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Archive for category: FM’s Fashion History Class

(Español) Nuevos Canales de Mercadeo & Comunicación de Moda: Lo Nuevo de la Escuela de Diseño de Francesca Miranda

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(Español) Francesca Miranda abre su 1er curso en su escuela de diseño: “Diseño y lenguaje étnico creativo. Cómo crear una colección que transciende la moda.

Sorry, this entry is only available in Español.

FM’s fashion history class, recommends: A brief history of lace (Gallery)

Click on the image to see this interesting gallery, vía The Guardian

FM’s Fashion History Class: Royal Weddings and Bridal Fashions

The Empress of the French, in her Bridal Costume, The Illustrated London News, 5 March 1853

British and European weddings continued to excite public interest, and elements of the styles worn by royal brides filtered down into wedding fashions. In 1853 columns of  newsprint were dedicated to the marriage of Napoleon III of France (1808-73) and Eudenia Montijo de Guzmán (1826-1920). The bride, who was of Spanish-Scottish descent, was good-looking and stylish. With the encouragement of her husban, who recognized the economic value of her support for the French luxury trades, she quickly became an influential leader of fashion, numbering Queen Victoria among her many female admirers. The ilustrated papers supplemented reports of her trousseau and wedding clothes with the line engravings (Illustration 1).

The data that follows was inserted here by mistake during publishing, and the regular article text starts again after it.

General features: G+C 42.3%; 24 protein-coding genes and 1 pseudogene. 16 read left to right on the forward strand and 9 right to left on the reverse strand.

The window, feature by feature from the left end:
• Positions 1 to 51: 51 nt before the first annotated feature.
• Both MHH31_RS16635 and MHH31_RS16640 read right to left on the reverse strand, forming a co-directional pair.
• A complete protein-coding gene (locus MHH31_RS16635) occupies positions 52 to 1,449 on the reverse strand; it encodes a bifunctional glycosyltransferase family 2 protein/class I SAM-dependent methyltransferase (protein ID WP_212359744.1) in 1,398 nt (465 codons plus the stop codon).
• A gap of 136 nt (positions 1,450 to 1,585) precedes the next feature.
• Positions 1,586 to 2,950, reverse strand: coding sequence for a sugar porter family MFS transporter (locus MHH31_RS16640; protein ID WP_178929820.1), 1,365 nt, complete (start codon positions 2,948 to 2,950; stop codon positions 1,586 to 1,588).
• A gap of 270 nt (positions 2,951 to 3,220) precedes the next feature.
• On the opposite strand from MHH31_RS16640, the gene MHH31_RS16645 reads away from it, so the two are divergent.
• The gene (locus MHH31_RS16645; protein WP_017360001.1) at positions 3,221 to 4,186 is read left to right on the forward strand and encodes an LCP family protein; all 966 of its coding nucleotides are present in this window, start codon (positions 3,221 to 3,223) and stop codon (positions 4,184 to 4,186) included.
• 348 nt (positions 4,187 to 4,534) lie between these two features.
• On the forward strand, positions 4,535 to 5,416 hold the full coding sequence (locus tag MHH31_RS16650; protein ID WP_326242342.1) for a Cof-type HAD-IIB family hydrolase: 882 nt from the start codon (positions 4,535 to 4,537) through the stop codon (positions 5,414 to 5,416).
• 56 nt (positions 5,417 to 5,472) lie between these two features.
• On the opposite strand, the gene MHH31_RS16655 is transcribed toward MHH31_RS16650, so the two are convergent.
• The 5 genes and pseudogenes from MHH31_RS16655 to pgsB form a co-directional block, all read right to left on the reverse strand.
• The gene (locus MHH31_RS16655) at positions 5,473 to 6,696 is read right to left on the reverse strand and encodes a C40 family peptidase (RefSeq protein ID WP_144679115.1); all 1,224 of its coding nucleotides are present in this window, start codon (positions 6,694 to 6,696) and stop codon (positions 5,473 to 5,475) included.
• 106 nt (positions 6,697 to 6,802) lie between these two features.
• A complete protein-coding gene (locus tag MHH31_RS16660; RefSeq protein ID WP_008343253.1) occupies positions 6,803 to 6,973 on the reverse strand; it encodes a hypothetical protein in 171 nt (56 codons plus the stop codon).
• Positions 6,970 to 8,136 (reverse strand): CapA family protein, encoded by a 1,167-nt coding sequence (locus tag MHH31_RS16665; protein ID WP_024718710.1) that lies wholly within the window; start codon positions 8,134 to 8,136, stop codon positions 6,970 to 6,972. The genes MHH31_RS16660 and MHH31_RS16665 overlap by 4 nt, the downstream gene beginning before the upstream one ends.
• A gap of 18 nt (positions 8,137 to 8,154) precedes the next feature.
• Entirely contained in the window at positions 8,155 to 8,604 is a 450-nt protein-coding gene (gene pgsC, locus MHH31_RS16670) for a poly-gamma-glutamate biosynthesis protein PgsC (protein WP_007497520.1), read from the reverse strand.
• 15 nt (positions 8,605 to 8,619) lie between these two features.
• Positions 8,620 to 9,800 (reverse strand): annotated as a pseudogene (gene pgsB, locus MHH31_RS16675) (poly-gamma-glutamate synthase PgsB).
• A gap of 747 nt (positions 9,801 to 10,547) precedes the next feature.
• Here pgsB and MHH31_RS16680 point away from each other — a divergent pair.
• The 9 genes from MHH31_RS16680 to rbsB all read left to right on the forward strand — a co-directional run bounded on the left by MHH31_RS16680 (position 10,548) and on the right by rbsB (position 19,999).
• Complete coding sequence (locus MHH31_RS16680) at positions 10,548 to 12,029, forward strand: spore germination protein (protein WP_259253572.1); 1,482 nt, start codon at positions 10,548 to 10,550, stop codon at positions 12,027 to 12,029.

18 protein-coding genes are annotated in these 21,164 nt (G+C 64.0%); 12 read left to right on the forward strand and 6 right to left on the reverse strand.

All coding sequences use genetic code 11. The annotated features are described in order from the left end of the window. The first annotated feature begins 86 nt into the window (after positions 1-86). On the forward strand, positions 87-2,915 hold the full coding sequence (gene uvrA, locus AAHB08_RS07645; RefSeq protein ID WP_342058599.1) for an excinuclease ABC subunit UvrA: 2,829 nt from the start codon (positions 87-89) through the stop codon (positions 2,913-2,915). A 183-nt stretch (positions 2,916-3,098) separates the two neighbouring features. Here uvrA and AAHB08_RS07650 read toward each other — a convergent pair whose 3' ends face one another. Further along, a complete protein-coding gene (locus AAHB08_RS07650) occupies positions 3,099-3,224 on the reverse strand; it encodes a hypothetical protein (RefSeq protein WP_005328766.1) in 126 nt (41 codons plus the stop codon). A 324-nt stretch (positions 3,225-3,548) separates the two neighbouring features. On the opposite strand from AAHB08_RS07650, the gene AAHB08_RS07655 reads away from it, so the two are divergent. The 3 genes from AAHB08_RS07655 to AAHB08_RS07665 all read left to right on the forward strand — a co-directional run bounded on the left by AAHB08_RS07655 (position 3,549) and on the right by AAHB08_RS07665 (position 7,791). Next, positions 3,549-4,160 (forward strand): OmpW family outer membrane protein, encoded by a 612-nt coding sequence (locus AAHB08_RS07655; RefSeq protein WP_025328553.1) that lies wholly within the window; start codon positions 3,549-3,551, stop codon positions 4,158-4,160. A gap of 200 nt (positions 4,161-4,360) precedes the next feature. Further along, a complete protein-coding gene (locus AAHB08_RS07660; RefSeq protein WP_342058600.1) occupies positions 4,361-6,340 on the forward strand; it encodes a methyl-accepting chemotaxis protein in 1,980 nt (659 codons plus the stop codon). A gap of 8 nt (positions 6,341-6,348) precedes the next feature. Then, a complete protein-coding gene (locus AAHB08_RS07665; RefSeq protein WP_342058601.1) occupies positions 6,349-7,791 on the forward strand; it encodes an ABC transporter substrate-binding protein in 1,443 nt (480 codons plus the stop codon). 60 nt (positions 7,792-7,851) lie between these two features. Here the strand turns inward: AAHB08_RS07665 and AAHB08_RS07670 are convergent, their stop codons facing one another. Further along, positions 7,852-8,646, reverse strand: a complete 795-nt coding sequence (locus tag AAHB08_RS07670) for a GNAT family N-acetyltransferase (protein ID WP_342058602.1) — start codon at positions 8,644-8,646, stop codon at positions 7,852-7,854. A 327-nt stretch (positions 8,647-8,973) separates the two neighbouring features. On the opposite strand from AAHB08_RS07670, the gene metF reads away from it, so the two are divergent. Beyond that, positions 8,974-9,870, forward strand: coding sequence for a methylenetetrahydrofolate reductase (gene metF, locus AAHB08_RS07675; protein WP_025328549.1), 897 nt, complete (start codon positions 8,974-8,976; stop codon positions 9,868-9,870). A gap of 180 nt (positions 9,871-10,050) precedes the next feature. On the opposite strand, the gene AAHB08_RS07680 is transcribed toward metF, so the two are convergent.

In London, Madame Tussaud’s waxworks exhibited a tableau of the ‘nuptial group’ in which the Empress was presented in a replica of the dress she wore for the religious ceremony, offering the paying public in London another way to see what the Empress wore. The essential elements of her outfit – a bodice extending into a basque and full flounced skirt-  were popular for weddings for another five years (Ilustration 2), though few could afford the Brussels lace ruffles, flounces and full-length veil that disntinguished the new Empress’s costume.

Ehrman, Edwina (2010) The Wedding Dress – 300 Years of Bridal Fashions. V&A Publications, London.

The Black Suit

Mr. Pink:
Why can’t we pick out our own color?

I tried once, it don’t work.
You get four guys fighting over who’s gonna be Mr. Black
(Reservoir Dogs)

Black History: The color worn by clerics and mourners, black’s journey to hip fashionability is an intriguing one. As John Harvey points out in his book Men In Black, it was in the nineteenth  century that men of wealth and power began to dress as if going to a funeral. This was partly to distinguish themselves from women, who wore more vibrant colors. But black also was a reaction against the colorful foppishness of dying monarchies and thus symbolic of the bourgeois democracy. In the twentieth century, black eventually took on sinister connotations.

In postwar America, with the advent of the “beats”, black has been a badge of rebellion in the form of black leather and turtlenecks. In a sense, the modern black suit for men, like the “little black dress” for women, has come to represent a fashion statement by subtraction, a compass point of minimalistic chic that ensures safe passage through the shoals of style. Solid though cool.

By Hochswender, Woody (1998) Men’s Wardrobe, Chic Simple – p. 45

Blast from the past: For The Well Dressed Man (Vanity Fair Magazine 1921)

Look what we found… Interesting!

By FM team

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